Awareness, fairness and open eyes

Summer is prime bike-riding season, and with more people using bicycles to get around town, there will inevitably be more incidents involving motorists and cyclists. It’s my hope that education can reduce the number of such negative interactions.

Bike protectors: New bike lanes have cropped up all over Asheville, giving cyclists like Zach Morrison a little more room — and making motorists more aware that they need to share the road. photo by Jonathan Welch

The city of Asheville is taking advantage of federal stimulus money to implement the recommendations of the Comprehensive Bicycle Plan that was developed two years ago. Many of the street improvements now under way have awaited funding for some time, and folding pedestrian-and bicycle-related elements into these projects saves a great deal of money. But as bicyclists and motorists learn to share the roadway, there are bound to be growing pains.

You’ve doubtless experienced the frustration of closed lanes and traffic jams due to construction projects. Please allow yourself extra travel time, take a big breath and relax: The results promise to ease the pain of getting around for everyone.

For example, we now have continuous sidewalk on Hendersonville Road from downtown to within two miles of the Blue Ridge Parkway, and a number of sidewalk gaps downtown are being filled in. There are many more sidewalk needs, which hopefully will receive funding soon.

One stimulus project to resurface Lexington Avenue. There’s now a climbing lane for southbound bicyclists on North Lexington Avenue, to protect them when they’re pedaling uphill. (On downhill runs, cyclists can typically keep up with motorists and don’t require a separate lane.) But there are several things both bicyclists and motorists need to keep in mind.

First, bicyclists need to keep an eye out for people leaving cars parked along the curb (it’s best to ride in the left-hand portion of the climbing lane). Be alert and ready to react to a suddenly opening car door. If you’re a motorist, please take a moment to check your side and rear windows before exiting your parked car to ensure that you don't slam your door into an approaching bicyclist, and be sure to park close to the curb to avoid blocking the bike lane.

Second, when approaching the intersection of College Street and Lexington Avenue, motorists no longer have a right-turn lane. Drivers turning right shouldn’t enter the bike lane and should first check for cyclists who want to continue straight at the light rather than turning right onto College (you MUST yield to them). Cyclists continuing on Lexington should move out of the bike lane to help motorists know your intentions and avoid confrontations.

Another particularly risky stretch is College Street, between Market Street and the roundabout. There’s a bike lane here behind pull-in parking, so cyclists need to watch for motorists backing out of and pulling into parking spaces. If you see a stopped car, hold up till you see what their intentions are. Motorists should use their turn signals when pulling into a space and should yield to cyclists in the bike lane when entering or leaving their parking spot. It takes only a few seconds, but can avoid a lot of accidents.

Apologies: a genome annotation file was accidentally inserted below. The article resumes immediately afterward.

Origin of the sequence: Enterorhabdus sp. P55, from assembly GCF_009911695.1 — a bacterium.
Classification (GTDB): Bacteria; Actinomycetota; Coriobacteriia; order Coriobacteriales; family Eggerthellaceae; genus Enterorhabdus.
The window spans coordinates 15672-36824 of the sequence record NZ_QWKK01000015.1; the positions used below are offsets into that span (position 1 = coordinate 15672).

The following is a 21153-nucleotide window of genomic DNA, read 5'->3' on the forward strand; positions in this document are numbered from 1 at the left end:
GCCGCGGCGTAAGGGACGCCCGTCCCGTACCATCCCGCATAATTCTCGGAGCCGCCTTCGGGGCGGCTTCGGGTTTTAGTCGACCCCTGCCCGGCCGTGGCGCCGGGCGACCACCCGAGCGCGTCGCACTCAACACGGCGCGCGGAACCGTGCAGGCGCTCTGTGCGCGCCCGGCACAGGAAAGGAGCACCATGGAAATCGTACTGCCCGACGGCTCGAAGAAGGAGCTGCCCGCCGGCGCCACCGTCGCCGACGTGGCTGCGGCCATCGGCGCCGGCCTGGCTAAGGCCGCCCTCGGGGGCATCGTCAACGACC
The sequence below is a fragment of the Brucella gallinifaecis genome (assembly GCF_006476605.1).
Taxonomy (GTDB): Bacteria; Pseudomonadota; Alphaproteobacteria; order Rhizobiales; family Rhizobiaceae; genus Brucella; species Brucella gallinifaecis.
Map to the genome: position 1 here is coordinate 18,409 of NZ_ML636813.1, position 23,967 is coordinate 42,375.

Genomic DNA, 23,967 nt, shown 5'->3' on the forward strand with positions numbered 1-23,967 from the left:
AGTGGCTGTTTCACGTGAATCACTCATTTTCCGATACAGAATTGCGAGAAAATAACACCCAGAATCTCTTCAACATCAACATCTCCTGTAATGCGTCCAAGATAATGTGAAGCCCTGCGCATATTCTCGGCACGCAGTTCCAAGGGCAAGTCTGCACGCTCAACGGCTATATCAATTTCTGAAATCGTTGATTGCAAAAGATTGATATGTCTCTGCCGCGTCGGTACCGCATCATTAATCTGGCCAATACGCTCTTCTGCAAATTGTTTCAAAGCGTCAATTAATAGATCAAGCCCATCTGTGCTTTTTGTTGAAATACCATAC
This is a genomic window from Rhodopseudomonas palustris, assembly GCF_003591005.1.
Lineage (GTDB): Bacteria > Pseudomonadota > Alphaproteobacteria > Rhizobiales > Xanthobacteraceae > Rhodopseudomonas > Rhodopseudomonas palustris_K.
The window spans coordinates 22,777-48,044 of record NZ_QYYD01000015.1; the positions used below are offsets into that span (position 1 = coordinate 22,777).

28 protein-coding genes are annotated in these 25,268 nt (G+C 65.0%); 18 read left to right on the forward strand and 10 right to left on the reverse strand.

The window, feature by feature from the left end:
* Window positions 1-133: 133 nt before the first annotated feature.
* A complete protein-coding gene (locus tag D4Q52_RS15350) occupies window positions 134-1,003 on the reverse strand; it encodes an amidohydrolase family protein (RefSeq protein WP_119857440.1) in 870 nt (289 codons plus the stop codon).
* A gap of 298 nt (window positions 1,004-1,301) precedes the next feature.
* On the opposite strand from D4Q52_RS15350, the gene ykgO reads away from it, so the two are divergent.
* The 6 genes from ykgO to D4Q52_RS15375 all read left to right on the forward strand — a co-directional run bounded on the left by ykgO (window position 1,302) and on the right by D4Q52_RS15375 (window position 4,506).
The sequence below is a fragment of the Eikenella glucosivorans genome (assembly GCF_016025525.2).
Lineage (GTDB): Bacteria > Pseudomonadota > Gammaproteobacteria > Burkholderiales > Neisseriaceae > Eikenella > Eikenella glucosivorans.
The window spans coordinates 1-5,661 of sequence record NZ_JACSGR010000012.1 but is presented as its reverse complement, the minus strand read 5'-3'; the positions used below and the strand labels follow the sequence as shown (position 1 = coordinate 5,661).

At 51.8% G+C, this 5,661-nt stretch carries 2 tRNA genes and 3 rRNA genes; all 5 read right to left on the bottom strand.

Many motorists in Asheville are totally oblivious of pedestrians — the most vulnerable users of our roadways and the ones with the most to lose. Here’s what the law says: All motorists MUST yield to pedestrians crossing at a corner — even if the crosswalk isn’t marked and no warning sign is present. Motorists should ALWAYS be on the lookout for pedestrians. And when there’s no sidewalk (or it’s closed), pedestrians MUST walk against the traffic, not with it. (You need to face the oncoming traffic so you can get out of the way if necessary.)

Cyclists, on the other hand, MUST ride with traffic due to their generally slower speed. Otherwise, there’s no way to wait until it’s clear to pass, and you’re in the wrong position at intersections. And to ease bicyclists’ frustration while waiting for a triggered light to change, the city’s Traffic Engineering Department has started painting a small bike-and-rider logo in the center of the bike lanes, showing where cyclists should stand in order to trigger the light. Hopefully, the state Department of Transportation will agree to use these markings too.

As we all learn these skills, let's be careful and gentle with one another. Being belligerent and angry doesn’t help: We all have the same need to arrive at our destination safely. And if we give one another a little respect and room on the roadway, we’ll all enjoy life more.

Kenilworth resident Claudia Nix is facilitator of the city’s Bicycle and Pedestrian Task Force and co-owner of Liberty Bicycles.

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3 thoughts on “Awareness, fairness and open eyes

  1. Bridget O'Hara

    Thank you Claudia. This is important information and the positive community attitude is exactly what Asheville is all about.

  2. Lou Elliott - WWC '69

    Great informative article, Claudia.

    As a resident of Portland, Oregon, where bicycle planning is a top priority, it is encouraging to see other communities also giving the bicycle rider/commuter consideration in the funding cycle. I now Asheville is quite bike-friendly and this is an excellent reminder of that fact. Wish I could find the time to return for a visit and ride.

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